Reliable Nuclear Reactor Tested for Spaceflights
A new concept for a reliable nuclear reactor that could be used on spaceflights has been demonstrated by researchers including engineers from Los Alamos National Laboratory.
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They demonstrated how to cool a small nuclear reactor with a heat pipe. They also showed how to power a Stirling engine at the Nevada National Security Site's Device Assembly Facility near Las Vegas.
The Demonstration Using Flattop Fissions (DUFF) experiment produced 24 watts of electricity.
This experiment was conducted by a team of engineers from Los Alamos, the NASA Glenn Research Center and National Security Technologies LLC (NSTec) .
It was in 1963 that heat pipe technology was invented at Los Alamos. A heat pipe is a sealed tube with an internal fluid that can efficiently transfer heat produced by a reactor with no moving parts. A closed loop engine, the Stirling converts heat energy into electrical power using pressurized gas to move a piston. The two devices are used in tandem for the creation of a simple, reliable electric power supply that can be adapted for space applications.
For the current experiment the researchers configured the DUFF known as Flattop, to allow for a water-based heat pipe to extract heat from uranium.
DUFF is the first demonstration of a space nuclear reactor system to produce electricity in the U.S. since 1965, and the experiment confirms basic nuclear reactor physics and heat transfer for a simple, reliable space power system.
Heat from the fission reaction was transferred to a pair of free-piston Stirling engines. Engineers from NASA Glenn designed and built the heat pipe and Stirling assembly and operated the engines during the experiment. Los Alamos nuclear engineers operated the Flattop assembly under authorization from the National Nuclear Security Administration (NNSA).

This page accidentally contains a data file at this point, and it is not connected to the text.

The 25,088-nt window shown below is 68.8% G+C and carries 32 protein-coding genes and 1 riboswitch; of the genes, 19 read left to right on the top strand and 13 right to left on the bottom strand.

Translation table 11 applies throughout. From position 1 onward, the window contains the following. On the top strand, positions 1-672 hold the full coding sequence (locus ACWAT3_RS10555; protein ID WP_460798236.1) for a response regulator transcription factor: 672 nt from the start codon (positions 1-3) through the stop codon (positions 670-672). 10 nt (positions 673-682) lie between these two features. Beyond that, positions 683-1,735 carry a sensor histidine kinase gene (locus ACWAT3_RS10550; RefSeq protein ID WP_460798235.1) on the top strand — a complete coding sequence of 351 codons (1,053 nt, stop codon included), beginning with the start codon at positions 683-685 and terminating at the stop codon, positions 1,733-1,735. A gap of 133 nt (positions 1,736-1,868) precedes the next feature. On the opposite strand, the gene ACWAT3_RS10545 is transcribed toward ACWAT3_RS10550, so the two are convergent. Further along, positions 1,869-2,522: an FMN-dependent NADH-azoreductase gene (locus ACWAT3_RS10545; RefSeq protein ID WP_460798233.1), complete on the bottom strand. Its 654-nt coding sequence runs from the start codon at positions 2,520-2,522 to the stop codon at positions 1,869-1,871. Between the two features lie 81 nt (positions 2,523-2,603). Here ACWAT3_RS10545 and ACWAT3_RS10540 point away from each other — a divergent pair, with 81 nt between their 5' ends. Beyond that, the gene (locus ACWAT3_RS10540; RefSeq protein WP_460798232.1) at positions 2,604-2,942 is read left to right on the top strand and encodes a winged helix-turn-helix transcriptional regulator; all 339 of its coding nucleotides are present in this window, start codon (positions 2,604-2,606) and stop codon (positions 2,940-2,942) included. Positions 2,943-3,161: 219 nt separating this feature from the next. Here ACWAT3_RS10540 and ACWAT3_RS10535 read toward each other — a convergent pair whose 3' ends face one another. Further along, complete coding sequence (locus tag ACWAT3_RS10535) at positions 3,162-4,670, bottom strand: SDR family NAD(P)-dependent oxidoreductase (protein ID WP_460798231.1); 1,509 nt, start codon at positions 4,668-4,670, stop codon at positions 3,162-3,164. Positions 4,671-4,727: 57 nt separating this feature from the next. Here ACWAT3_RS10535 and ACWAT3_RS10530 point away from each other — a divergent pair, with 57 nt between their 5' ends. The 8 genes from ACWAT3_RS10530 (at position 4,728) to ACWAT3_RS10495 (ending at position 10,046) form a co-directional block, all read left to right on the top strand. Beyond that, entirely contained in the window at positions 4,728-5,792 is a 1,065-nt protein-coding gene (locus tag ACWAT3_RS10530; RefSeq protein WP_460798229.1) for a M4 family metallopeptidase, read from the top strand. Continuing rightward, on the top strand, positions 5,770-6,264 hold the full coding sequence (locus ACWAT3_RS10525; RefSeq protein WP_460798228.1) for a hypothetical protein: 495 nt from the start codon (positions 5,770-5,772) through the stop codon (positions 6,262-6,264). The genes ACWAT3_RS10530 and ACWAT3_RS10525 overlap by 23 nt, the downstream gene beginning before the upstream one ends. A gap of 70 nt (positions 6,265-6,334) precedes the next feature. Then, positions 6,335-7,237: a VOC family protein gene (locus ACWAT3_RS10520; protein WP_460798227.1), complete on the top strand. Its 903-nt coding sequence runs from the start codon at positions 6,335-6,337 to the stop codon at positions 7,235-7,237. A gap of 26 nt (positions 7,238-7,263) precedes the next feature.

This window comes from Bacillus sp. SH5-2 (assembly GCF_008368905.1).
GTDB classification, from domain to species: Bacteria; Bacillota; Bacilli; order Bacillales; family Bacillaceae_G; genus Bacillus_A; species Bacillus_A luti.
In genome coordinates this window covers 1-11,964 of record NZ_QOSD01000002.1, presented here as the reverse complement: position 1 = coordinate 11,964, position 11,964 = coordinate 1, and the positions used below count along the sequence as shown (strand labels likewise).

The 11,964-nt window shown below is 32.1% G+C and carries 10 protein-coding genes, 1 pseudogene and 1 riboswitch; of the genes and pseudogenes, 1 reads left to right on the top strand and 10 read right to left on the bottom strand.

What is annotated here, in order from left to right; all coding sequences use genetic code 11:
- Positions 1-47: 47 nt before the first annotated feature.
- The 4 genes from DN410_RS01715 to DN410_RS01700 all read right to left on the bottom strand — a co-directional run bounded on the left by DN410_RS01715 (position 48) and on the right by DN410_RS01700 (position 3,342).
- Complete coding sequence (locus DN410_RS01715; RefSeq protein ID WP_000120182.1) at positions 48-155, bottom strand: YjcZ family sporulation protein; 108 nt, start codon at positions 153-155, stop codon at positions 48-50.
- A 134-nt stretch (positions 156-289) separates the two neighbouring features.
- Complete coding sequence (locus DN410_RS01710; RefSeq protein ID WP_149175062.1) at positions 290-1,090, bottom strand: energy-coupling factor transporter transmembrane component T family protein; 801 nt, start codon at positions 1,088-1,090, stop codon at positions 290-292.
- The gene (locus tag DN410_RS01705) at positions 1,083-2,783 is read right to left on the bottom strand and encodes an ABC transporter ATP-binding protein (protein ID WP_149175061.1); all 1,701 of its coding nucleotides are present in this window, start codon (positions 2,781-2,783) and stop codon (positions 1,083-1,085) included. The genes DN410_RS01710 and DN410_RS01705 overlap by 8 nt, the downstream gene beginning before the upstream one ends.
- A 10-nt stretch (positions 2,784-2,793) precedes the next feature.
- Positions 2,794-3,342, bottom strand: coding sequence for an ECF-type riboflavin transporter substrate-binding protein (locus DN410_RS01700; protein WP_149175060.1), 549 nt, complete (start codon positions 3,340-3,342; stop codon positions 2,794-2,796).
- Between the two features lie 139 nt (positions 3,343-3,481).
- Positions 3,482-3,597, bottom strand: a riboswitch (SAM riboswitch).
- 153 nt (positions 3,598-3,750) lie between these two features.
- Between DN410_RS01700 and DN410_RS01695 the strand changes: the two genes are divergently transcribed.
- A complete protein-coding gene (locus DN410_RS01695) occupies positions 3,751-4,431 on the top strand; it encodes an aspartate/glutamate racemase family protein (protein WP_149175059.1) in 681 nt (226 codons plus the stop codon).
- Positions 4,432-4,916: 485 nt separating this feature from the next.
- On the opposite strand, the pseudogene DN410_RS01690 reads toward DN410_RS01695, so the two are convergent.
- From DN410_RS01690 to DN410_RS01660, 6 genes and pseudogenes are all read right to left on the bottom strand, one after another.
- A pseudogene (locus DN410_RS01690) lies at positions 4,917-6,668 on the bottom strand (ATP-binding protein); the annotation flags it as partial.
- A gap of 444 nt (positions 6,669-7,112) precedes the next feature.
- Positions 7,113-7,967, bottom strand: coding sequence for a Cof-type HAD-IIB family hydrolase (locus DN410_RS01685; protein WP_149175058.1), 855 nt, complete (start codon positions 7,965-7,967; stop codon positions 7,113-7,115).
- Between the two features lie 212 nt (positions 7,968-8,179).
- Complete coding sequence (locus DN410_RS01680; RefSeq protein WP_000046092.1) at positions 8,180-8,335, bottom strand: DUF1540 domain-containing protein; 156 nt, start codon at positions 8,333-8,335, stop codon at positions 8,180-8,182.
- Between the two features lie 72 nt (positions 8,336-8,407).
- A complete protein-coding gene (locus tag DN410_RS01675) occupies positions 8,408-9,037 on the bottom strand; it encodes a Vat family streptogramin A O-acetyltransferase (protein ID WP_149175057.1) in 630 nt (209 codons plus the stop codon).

"The nuclear characteristics and thermal power level of the experiment are remarkably similar to our space reactor flight concept," said Los Alamos engineer David Poston. "The biggest difference between DUFF and a possible flight system is that the Stirling input temperature would need to be hotter to attain the required efficiency and power output needed for space missions."
"The heat pipe and Stirling engine used in this test are meant to represent one module that could be used in a space system," said Marc Gibson of NASA Glenn. "A flight system might use several modules to produce approximately one kilowatt of electricity."
The availability of more power could potentially boost the speed with which mission data is transmitted back to Earth, or increase the number of instruments that could be operated at the same time aboard a spacecraft.
"A small, simple, lightweight fission power system could lead to a new and enhanced capability for space science and exploration," said Los Alamos project lead Patrick McClure. "We hope that this proof of concept will soon move us from the old-frontier of Nevada to the new-frontier of outer space."
"Perhaps one of the more important aspects of this experiment is that it was taken from concept to completion in 6 months for less than a million dollars," said Los Alamos engineer David Dixon. "We wanted to show that with a tightly-knit and focused team, it is possible to successfully perform practical reactor testing."